“Strive not to be a success, but rather to be of value.” – Albert Einstein
When tasked with measuring the success of a project, scope, time and cost are three typical forms of measurement. Implementing a Manufacturing Execution System (MES) or other IT system is no different where success is often measured by the time, resources and cost spent to achieve a pre-specified result (scope). This approach to determining success is analogous to evaluating a trip from point X to X’ by how much time and gasoline was consumed.
This might be too simplified of an approach.
Based on this methodology, 61% of Enterprise Resource Planning (ERP) implementations failed, when evaluated by a time-only constraint (taking longer than planned); 74% failed when based on a cost-only constraint (cost exceeded budget). These figures were obtained from market research conducted by Panorama Consulting, which issued a study in February 2011 that was reported on here. I was not able to locate similar research on MES deployments, so let’s just assume that the figures are comparable. If this many IT projects are “failing”, then why do so many companies continue to invest time and resources in this activity? Clearly, some sort of business value is being achieved.
Let’s see if we can understand better by first digging deeper into what the criteria are for a successful MES project.
Scope or Goals?
For manufacturers, an MES implementation is not about delivering IT functionality. Instead, it is about gaining certain (preferably tangible) benefits like lead time reduction, reduced scrap rates or improved efficiency. In this context, goal achievement is the real success criteria. This confusion is actually a common mistake when a project is focused on delivering a pre-agreed upon scope of work (typical with a “fixed bid” project) rather than efficiently addressing a business need. In this sense, MES projects are destined to fail – final scope does not necessary match the initial vision. Scope should be aligned with goals, and business goals should dictate intermediate project priorities or even justify deviation from initial scope.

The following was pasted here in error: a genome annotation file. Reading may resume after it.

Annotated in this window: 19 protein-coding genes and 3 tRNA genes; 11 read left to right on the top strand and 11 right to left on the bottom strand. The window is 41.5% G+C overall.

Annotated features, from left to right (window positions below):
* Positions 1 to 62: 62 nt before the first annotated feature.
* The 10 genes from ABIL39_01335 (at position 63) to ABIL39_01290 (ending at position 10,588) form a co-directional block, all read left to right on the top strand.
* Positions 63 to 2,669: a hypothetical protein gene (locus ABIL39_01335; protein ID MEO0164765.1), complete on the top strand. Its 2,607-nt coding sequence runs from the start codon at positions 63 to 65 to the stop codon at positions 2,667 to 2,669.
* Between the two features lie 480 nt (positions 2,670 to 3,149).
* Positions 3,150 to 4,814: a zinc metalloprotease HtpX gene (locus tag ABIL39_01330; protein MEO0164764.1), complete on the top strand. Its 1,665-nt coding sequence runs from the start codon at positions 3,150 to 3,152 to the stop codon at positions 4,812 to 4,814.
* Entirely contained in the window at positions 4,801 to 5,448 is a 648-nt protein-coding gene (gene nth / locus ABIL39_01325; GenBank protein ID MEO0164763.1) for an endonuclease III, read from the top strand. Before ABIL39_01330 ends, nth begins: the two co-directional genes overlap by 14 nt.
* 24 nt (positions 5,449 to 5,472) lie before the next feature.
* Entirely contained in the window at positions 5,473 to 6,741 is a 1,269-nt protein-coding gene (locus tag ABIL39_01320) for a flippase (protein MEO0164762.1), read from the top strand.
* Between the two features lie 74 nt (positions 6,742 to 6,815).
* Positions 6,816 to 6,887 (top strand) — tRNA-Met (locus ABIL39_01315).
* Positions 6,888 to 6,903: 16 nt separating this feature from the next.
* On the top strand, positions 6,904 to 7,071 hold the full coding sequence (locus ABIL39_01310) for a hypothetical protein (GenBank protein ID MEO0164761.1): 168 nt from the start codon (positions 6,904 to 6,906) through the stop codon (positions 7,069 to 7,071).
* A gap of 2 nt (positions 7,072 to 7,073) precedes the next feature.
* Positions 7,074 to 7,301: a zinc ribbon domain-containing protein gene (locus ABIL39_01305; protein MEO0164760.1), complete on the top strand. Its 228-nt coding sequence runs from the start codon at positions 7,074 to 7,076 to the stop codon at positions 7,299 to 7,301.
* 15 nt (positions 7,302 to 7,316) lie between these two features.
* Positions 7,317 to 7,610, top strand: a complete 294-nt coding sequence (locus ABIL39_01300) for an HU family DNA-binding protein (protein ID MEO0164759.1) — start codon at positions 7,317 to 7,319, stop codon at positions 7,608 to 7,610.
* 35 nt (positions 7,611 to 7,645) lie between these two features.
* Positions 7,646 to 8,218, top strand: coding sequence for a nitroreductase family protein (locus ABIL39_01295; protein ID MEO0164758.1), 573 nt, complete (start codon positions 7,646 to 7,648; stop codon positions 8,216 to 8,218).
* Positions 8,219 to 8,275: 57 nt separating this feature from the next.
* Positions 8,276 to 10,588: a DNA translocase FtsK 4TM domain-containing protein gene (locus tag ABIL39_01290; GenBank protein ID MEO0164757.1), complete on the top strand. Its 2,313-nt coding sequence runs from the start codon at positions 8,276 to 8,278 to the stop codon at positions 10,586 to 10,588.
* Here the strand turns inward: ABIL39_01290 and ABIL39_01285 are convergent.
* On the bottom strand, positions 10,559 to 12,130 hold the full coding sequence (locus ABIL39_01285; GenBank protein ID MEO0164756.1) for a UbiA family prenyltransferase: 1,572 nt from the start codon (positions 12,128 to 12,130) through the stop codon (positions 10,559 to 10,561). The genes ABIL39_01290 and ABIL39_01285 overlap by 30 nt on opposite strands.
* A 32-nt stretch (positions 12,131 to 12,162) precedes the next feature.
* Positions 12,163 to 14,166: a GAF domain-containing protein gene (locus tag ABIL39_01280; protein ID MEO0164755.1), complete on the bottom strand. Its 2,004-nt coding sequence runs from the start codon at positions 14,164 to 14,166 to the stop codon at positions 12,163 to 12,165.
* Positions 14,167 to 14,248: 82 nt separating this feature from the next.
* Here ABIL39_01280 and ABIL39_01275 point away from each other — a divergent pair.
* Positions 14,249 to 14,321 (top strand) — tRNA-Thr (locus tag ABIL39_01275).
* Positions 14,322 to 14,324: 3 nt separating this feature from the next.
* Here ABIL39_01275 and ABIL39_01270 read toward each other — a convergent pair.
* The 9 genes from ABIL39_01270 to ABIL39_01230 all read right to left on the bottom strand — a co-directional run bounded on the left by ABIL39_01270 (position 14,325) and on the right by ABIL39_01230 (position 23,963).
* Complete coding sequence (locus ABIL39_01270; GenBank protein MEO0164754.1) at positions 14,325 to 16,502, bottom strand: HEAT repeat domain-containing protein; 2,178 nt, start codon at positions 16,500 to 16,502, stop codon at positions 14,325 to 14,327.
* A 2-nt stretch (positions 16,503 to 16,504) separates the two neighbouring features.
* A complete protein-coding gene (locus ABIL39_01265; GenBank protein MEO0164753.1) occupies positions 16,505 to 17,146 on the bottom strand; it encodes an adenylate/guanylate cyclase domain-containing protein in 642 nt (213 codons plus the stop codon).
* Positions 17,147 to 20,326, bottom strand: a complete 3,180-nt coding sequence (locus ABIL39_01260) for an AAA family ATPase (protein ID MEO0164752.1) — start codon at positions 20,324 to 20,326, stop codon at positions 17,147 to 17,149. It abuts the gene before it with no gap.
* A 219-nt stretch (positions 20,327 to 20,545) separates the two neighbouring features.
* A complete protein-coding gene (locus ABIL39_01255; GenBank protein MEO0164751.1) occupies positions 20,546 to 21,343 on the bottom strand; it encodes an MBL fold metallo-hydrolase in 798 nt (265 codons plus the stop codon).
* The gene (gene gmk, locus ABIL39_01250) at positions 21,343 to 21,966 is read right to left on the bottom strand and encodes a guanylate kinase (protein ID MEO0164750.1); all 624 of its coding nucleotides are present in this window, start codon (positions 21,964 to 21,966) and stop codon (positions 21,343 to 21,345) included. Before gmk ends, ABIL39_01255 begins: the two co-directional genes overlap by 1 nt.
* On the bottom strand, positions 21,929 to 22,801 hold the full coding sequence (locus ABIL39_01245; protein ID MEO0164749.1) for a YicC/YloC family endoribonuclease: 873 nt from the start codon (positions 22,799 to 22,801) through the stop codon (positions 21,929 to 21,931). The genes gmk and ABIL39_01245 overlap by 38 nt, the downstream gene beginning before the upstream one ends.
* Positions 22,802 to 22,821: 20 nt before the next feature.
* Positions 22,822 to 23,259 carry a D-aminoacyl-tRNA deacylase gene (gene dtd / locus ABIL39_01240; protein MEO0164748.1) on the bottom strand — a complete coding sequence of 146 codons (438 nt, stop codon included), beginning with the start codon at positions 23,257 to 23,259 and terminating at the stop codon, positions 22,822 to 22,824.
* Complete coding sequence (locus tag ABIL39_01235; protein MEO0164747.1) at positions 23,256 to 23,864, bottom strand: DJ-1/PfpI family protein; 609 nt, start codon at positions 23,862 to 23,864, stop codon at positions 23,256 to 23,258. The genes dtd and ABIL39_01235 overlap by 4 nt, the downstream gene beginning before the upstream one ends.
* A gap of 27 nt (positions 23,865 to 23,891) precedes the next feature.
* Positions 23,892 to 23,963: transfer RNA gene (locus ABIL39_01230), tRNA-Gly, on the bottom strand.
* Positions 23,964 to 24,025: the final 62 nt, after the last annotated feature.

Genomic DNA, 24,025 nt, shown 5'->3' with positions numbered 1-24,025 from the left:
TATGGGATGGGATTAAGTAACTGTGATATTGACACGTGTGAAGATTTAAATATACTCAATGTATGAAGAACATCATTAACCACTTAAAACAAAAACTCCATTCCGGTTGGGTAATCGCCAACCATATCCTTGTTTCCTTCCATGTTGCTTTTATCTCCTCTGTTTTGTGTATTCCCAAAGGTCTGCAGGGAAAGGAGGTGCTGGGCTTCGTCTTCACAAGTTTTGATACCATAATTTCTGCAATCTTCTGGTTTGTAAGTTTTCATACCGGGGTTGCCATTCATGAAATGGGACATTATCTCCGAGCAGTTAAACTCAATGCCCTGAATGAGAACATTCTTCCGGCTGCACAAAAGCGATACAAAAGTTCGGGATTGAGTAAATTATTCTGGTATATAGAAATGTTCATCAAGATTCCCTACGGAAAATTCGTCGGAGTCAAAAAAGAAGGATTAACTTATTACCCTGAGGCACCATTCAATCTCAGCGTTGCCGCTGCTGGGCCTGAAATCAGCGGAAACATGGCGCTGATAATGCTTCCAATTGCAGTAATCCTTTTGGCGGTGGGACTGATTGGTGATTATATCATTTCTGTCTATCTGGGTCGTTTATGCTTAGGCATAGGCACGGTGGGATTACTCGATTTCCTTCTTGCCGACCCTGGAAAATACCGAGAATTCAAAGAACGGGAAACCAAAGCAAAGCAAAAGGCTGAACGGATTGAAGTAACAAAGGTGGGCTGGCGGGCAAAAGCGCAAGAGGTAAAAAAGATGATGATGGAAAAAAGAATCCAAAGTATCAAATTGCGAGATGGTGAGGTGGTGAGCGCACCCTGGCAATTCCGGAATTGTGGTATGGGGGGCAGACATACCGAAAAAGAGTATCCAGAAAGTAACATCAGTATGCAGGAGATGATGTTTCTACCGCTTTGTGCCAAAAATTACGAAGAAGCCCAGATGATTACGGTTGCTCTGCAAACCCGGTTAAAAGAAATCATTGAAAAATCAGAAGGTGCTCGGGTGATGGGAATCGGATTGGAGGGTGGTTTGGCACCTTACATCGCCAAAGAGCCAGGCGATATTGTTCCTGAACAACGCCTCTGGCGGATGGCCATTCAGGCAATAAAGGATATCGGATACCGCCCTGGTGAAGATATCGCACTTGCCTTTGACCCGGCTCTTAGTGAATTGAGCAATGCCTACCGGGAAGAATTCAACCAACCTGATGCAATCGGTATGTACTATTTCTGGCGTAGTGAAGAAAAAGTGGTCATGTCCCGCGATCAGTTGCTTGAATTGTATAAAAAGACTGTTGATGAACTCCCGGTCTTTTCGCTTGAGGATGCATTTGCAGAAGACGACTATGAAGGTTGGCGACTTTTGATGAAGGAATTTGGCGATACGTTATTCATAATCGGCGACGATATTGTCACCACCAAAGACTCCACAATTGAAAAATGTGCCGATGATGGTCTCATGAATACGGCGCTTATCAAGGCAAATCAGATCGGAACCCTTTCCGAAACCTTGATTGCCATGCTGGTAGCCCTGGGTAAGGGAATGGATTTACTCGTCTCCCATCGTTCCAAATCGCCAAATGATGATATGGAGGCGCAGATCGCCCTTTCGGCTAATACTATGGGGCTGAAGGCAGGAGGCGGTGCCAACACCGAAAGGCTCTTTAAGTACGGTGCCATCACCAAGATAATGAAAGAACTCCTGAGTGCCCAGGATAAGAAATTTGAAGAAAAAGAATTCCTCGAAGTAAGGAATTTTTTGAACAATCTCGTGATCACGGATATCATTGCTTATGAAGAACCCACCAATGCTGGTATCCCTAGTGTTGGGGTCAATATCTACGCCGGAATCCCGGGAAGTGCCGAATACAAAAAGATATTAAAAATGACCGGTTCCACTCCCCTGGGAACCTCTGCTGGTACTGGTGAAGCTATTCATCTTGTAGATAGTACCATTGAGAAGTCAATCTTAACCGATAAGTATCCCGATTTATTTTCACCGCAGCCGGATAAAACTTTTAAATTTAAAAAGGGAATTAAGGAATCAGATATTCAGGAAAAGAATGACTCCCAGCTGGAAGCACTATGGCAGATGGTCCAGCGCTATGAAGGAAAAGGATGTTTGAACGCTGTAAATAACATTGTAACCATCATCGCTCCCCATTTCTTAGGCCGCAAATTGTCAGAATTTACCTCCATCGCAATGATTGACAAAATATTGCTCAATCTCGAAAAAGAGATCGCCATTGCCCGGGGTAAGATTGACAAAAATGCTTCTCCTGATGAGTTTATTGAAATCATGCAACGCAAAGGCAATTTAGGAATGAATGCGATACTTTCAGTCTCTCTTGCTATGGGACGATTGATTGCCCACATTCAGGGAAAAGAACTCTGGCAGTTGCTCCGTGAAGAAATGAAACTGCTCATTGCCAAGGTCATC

Cost or ROI?
Does increased cost over budget mean a project failed if twice as many benefits were achieved? Most project sponsors would accept a budget overrun if they could see some intermediate benefits. This means that being “on initial budget” is not necessarily a requirement for project success. Just to be clear, cost overruns to accomplish the original project objectives should indeed be considered a failure. Under either of these scenarios, surprises are to be avoided at all costs. If budgets are being exceeded then communications are needed to evaluate business success achieved thus far. Flexibility of implementation is also needed to achieve necessary validation prior to the project continuing, enabling a divergent path that is mutually agreed upon by all stakeholders.
It is not easy to implement a typical MES as an iterative process with frequent changes. MES solutions that are built on a BPM (Business Process Management) platform, however, can be adapted quickly and easily. Quick wins are therefore readily achievable, which then allow sponsors to justify further budget extensions and extract proportionally more business value over the long term, even if the initial project cost exceeded budget.
Time or Cycles?
Time is money, so projects that take longer than planned might be considered as failure. To this point I would suggest you expand your time horizon for a more accurate measurement of value, beyond the duration of your initial implementation. An MES project is not really a single “event,” but is part of a never ending journey towards manufacturing nirvana. Manufacturing Execution Systems must continue to adapt to meet the changing needs and processes of the business. Must goals and objectives be met? Absolutely. But, these objectives might be better measured by phases, such as initial implementation, sites 2-5, global collaboration effectiveness, etc. These objectives should be periodically reviewed as successive iterations, with accompanying Return on Investment and continuing impact on the strategic goals of your company. In some cases, short term goals may be missed in exchange for a company’s long term survival. Alternatively, quick “off-the-shelf” implementations might efficiently address some local needs but drive unnecessary costs associated with the long term maintenance of multiple MES systems on a global scale.
One might say that this is “creative project accounting” and that any project success or failure is if we follow this way of measuring. And I agree with that! Therefore, in order to keep some discipline, you still must set clear boundaries that will motivate a project team to achieve tangible success metrics (on time, on scope, on budget). But, at the same time, I encourage all manufacturers to also have periodical reviews of your projects and benchmark them by their ROI and how well they support your strategic goals for months and years following your implementation.